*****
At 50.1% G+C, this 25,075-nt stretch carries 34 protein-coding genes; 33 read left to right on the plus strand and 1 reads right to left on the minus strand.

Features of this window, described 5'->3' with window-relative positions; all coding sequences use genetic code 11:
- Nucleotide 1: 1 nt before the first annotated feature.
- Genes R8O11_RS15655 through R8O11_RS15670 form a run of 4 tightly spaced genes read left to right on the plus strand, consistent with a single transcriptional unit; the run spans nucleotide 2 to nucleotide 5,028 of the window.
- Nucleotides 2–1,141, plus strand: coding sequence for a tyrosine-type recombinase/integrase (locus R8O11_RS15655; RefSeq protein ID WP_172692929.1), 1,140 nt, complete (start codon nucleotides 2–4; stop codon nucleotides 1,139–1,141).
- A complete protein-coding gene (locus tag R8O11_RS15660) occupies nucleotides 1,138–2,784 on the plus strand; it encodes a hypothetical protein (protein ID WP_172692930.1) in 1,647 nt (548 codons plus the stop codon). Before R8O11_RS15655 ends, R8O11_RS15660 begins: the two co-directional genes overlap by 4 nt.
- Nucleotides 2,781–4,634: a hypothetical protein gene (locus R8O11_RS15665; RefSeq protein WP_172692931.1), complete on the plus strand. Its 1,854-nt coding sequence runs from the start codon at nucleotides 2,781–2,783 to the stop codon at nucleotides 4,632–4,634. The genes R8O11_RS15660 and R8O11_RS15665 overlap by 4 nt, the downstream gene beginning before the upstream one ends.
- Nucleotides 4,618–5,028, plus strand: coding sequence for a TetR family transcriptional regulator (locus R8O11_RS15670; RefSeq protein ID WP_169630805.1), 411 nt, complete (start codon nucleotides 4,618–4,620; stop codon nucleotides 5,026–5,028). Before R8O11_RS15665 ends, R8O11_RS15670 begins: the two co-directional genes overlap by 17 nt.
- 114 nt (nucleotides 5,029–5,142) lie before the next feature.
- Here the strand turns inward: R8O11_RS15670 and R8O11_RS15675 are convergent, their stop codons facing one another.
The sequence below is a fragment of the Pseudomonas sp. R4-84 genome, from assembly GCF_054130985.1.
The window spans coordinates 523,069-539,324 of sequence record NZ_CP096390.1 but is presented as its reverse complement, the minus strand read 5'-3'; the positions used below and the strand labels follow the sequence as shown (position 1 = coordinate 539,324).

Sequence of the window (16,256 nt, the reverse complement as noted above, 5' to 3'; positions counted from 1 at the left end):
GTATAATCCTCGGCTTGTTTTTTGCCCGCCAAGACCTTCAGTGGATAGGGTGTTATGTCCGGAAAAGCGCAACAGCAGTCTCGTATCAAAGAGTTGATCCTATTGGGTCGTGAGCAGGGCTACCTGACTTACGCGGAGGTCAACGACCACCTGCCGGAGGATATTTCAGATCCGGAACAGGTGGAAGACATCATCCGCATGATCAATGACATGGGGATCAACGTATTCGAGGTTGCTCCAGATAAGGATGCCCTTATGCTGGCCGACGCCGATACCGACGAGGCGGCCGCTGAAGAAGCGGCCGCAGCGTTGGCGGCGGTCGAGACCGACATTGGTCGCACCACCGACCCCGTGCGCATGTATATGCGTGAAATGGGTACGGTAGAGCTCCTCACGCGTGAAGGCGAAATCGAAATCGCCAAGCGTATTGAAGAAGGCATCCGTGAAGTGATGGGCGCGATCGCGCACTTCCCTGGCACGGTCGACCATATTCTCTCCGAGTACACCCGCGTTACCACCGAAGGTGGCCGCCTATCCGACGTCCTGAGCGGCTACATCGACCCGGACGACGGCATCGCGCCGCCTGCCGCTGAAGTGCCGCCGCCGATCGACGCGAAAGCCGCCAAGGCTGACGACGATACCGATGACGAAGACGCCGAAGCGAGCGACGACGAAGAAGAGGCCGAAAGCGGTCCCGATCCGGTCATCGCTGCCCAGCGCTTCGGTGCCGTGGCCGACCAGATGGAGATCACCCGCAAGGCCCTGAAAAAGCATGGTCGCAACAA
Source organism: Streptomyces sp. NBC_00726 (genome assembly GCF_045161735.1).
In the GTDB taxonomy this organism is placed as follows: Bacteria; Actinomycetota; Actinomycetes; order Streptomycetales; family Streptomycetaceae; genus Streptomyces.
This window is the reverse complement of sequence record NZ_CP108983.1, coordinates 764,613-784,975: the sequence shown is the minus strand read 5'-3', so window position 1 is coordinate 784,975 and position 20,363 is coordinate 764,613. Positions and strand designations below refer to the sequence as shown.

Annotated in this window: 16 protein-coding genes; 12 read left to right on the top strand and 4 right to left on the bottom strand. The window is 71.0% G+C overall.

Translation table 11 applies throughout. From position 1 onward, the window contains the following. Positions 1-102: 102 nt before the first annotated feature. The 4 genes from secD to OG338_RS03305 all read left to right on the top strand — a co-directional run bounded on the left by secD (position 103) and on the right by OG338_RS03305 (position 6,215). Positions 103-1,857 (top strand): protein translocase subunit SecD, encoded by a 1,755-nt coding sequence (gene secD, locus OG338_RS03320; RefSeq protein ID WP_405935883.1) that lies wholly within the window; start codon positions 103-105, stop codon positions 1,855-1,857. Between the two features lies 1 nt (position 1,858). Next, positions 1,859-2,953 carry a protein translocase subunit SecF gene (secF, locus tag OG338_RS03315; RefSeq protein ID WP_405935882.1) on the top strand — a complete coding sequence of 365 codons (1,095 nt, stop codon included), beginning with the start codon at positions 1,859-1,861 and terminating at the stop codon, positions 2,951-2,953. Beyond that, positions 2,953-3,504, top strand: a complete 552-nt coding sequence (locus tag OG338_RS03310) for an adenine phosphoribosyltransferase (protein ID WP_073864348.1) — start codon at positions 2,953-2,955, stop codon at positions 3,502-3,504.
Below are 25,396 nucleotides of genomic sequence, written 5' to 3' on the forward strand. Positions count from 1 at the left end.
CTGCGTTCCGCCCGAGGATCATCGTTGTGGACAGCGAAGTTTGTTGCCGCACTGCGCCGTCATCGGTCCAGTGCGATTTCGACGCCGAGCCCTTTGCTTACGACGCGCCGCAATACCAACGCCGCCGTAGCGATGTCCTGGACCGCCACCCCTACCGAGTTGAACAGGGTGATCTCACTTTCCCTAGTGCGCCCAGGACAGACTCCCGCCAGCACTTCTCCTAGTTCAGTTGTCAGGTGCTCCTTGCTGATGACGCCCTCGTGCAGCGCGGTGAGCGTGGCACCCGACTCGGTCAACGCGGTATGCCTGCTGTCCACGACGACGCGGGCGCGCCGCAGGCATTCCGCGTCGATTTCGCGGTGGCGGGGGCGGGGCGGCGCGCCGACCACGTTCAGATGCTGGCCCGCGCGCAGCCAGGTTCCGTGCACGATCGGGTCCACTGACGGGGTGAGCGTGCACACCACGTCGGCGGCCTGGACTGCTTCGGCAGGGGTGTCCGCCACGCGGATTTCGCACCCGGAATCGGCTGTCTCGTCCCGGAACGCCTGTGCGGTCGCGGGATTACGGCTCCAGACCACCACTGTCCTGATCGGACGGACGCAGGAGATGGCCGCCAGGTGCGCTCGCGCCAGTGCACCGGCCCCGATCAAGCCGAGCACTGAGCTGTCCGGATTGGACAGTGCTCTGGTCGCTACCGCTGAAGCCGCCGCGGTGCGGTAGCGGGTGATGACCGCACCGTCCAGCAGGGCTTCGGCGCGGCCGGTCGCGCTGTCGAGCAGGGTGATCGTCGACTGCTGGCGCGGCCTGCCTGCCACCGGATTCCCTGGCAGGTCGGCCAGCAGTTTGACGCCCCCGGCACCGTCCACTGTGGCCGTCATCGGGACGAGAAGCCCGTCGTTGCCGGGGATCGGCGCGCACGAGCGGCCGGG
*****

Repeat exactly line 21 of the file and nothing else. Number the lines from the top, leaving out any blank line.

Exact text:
CTGCGTTCCGCCCGAGGATCATCGTTGTGGACAGCGAAGTTTGTTGCCGCACTGCGCCGTCATCGGTCCAGTGCGATTTCGACGCCGAGCCCTTTGCTTACGACGCGCCGCAATACCAACGCCGCCGTAGCGATGTCCTGGACCGCCACCCCTACCGAGTTGAACAGGGTGATCTCACTTTCCCTAGTGCGCCCAGGACAGACTCCCGCCAGCACTTCTCCTAGTTCAGTTGTCAGGTGCTCCTTGCTGATGACGCCCTCGTGCAGCGCGGTGAGCGTGGCACCCGACTCGGTCAACGCGGTATGCCTGCTGTCCACGACGACGCGGGCGCGCCGCAGGCATTCCGCGTCGATTTCGCGGTGGCGGGGGCGGGGCGGCGCGCCGACCACGTTCAGATGCTGGCCCGCGCGCAGCCAGGTTCCGTGCACGATCGGGTCCACTGACGGGGTGAGCGTGCACACCACGTCGGCGGCCTGGACTGCTTCGGCAGGGGTGTCCGCCACGCGGATTTCGCACCCGGAATCGGCTGTCTCGTCCCGGAACGCCTGTGCGGTCGCGGGATTACGGCTCCAGACCACCACTGTCCTGATCGGACGGACGCAGGAGATGGCCGCCAGGTGCGCTCGCGCCAGTGCACCGGCCCCGATCAAGCCGAGCACTGAGCTGTCCGGATTGGACAGTGCTCTGGTCGCTACCGCTGAAGCCGCCGCGGTGCGGTAGCGGGTGATGACCGCACCGTCCAGCAGGGCTTCGGCGCGGCCGGTCGCGCTGTCGAGCAGGGTGATCGTCGACTGCTGGCGCGGCCTGCCTGCCACCGGATTCCCTGGCAGGTCGGCCAGCAGTTTGACGCCCCCGGCACCGTCCACTGTGGCCGTCATCGGGACGAGAAGCCCGTCGTTGCCGGGGATCGGCGCGCACGAGCGGCCGGG